A number of developed countries practice Western-type democracy as their system of governance. Western countries and the U.S. not only tout their democratic credentials as the best in the world, they tend to foist their system on emerging nations in a “one size fits all” system.

The U.S. has a complex maze of electing its president through a mathematical matrix hinged on a so-called electoral college. In this system, a candidate with a simple majority vote does not necessarily become the president. A presidential candidate may technically win the presidency upon winning only certain key states.

The British, on the other hand, do not elect their prime minister through popular vote of the masses, but rather select or choose from the majority in Parliament.

As such, any one among the majority could end up being elected prime minister. In most African countries, a president is elected basically by a simple majority, making the process closer to Lincoln’s definition of “by the people.”

Western democracy is a natural fit for western countries because of common culture, language, religion, etc. Unfortunately, that is not the case in contemporary Africa. The strategy of Western Europe in Africa was simple: throw a monkey wrench into their functioning systems by confining and merging different ethnicities in a given area and apply divide-and-rule tactics, pitting one ethnic group against the other.

That diabolical yet effective strategy is still up and running in Africa. The Scramble for Africa by Europeans in Berlin created artificial boundaries that fragmented existing nations and states.

Thus, in contemporary Africa, there are Akan people in Ghana and the Ivory Coast; Ewe people in Ghana, Togo, and Benin; Hutu people in Rwanda, Burundi, and the eastern part of the Democratic Republic of Congo; Tutsi in Rwanda, Burundi, Uganda, and Tanzania; and the list continues!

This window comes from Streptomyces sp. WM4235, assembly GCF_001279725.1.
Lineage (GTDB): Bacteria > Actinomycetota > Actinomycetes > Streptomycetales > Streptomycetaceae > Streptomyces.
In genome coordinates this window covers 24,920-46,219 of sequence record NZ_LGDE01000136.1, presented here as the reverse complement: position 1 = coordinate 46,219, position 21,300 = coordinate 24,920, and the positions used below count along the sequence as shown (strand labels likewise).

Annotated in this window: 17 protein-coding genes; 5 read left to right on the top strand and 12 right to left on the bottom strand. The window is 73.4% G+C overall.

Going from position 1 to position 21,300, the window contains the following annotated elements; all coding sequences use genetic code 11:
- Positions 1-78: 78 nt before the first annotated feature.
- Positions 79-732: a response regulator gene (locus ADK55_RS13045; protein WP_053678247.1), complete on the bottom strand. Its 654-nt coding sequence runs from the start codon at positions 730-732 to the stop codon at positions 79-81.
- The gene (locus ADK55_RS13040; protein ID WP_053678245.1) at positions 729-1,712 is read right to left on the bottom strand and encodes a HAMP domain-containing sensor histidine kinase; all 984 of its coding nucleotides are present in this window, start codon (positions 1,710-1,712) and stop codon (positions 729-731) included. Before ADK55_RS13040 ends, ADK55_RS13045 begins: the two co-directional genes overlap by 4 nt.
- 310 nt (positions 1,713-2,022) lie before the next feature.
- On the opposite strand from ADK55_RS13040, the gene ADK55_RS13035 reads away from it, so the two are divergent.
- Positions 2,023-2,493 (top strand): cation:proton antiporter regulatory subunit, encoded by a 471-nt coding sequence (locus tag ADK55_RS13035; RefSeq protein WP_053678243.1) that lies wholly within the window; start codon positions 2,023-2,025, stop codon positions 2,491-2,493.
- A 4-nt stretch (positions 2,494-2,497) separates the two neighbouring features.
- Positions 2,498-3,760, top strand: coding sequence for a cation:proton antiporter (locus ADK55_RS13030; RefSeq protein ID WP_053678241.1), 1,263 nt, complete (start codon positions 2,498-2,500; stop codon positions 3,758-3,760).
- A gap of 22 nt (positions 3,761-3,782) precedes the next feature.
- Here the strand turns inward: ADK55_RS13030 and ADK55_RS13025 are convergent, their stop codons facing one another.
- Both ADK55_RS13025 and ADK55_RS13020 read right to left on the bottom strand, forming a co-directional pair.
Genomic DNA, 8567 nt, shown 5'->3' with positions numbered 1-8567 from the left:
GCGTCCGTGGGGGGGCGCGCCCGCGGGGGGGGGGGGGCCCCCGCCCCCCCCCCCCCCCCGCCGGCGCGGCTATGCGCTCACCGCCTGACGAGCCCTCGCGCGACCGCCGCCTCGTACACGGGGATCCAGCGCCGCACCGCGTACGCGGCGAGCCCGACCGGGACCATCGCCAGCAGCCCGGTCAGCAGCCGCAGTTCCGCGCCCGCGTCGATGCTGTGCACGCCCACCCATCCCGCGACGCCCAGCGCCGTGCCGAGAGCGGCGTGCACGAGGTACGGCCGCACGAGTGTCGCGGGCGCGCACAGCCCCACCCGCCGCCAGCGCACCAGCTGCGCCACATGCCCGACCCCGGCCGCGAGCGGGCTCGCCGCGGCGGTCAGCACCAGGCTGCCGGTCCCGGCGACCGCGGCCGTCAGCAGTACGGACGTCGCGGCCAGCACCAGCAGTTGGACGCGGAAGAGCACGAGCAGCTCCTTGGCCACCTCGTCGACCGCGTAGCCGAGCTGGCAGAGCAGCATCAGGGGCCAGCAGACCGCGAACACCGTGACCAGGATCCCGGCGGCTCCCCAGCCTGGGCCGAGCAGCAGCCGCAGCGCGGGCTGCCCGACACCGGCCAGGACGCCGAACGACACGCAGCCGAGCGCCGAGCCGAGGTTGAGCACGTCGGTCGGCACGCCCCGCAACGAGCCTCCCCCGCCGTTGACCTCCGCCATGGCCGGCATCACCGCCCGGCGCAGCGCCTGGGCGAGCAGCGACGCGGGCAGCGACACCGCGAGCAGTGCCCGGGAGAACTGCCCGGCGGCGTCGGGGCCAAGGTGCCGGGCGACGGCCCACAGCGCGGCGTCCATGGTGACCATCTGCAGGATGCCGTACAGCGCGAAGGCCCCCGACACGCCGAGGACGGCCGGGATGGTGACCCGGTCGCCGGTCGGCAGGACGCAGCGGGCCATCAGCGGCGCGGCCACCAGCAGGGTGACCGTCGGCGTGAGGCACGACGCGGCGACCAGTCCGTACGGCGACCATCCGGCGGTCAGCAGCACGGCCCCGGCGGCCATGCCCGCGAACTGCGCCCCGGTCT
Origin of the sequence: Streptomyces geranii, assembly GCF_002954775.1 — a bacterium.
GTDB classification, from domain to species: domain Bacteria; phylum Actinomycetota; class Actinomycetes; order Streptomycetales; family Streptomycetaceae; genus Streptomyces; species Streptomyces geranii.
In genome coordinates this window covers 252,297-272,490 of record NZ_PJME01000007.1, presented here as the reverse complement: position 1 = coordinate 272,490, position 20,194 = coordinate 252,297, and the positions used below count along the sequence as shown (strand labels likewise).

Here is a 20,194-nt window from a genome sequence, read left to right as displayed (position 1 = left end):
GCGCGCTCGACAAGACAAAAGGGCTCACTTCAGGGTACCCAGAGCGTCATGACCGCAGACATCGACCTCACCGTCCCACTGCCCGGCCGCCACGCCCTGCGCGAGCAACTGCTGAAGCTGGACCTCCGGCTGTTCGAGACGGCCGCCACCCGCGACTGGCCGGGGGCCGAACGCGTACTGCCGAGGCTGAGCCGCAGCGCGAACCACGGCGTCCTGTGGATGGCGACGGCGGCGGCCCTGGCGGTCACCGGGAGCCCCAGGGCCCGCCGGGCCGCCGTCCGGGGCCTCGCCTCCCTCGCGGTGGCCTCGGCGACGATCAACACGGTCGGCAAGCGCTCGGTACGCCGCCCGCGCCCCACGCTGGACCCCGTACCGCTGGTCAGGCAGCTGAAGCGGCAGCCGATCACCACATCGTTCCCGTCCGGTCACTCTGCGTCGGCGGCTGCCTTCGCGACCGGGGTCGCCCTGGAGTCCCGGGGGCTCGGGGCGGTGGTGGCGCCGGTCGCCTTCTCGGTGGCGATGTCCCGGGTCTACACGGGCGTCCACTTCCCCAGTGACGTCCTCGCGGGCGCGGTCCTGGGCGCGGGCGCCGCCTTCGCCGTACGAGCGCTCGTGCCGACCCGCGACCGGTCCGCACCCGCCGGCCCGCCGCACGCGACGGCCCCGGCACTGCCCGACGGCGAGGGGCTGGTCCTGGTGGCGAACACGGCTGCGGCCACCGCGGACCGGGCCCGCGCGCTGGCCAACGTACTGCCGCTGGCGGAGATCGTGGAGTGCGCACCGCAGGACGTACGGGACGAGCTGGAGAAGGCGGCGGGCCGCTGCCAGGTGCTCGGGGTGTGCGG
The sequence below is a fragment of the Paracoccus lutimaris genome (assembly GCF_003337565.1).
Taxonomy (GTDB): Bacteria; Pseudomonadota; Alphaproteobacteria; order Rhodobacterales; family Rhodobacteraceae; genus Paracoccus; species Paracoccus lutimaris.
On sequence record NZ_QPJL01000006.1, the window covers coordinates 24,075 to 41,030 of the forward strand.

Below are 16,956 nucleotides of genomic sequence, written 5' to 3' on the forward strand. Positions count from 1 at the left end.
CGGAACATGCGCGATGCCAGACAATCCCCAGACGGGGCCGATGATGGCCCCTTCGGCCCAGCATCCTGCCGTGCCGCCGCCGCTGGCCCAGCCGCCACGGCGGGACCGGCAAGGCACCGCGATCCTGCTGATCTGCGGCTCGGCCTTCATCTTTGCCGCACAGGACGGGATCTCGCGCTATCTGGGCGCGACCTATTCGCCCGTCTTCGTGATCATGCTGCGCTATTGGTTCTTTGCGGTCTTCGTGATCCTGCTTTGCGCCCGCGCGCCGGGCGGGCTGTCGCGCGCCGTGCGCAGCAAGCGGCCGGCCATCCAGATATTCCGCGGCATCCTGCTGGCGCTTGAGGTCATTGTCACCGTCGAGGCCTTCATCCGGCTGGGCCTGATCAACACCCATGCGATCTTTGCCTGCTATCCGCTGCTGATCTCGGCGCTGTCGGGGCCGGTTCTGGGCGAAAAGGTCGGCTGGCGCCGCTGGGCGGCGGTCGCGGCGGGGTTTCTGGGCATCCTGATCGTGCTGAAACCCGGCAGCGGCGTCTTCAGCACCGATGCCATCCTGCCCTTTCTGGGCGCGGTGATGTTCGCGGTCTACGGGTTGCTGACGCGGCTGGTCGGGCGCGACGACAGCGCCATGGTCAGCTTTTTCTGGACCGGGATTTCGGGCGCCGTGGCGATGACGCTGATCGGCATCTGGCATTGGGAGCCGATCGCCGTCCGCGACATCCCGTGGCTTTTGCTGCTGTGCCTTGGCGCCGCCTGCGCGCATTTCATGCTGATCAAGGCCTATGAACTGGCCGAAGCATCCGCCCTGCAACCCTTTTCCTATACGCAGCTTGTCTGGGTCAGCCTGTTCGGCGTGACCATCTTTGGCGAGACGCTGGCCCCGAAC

Western democracy has been the bane of military coups of yesteryear in Africa because it is at variance with the culture of Africa. It has facilitated ethnic rivalry, enmity, and jealousy among different ethnic groups in any given country.

When elections are won in a typical contemporary heterogeneous or multiethnic Africa country, jubilation is more pronounced by the people who share the same ethnicity with the victorious leader. The president or prime minister may select most of his cabinet members from his ethnicity, irrespective of experience and/or qualifications. This nepotism festers resentments and drives people to conspiracy.

In a typical African state or kingdom, kingship is not an open sesame for anyone to be elected and enstooled or enskinned as the case may be.

Kingmakers select and elect a king. A potential king/queen might have passed through stages of grooming and educating from early ages while being keenly observed by the nation or community in the process. Because Africa kingship is considered sacred, and because the king is viewed as the embodiment and representative of God on earth, he must be of impeccable character, exude high integrity, and portray unblemished morals.

He is the spiritual head of the religious sect. Because of these and other factors, he is highly respected (more so than a president or prime minister) by his nation and beyond. He may be removed when he commits a sin, crime, or act of flouting the laws he swore to protect. State decisions are deliberated and voted on by a Council of State similarly elected as the king.

These honorable members are less susceptible to bribery and corruption because of the stigmatization and disgrace that could affect the fortunes and laurels of the royalty.

Near-perfect democratic practices may be observed at a king’s (or queen’s) palace during deliberations and arbitrations. The system has built-in sets of checks and balances with collateral disgrace for crimes and sins committed by an individual.

This makes thievery, bribery, and corruption less attractive than it is today. On the flip side, Western democracy in Africa has enabled some undesirables to become lawmakers and assume honorific titles notwithstanding their corrupt acts.

The Arab world has oil and its own system of governance, and people there are making progress in developing their nations.

Africa has more than oil, and a foreign system of governance, and its progress is gone south! Go figure!!!

Posted by on Aug 16 2019. Filed under Editorial. You can follow any responses to this entry through the RSS 2.0. You can leave a response or trackback to this entry

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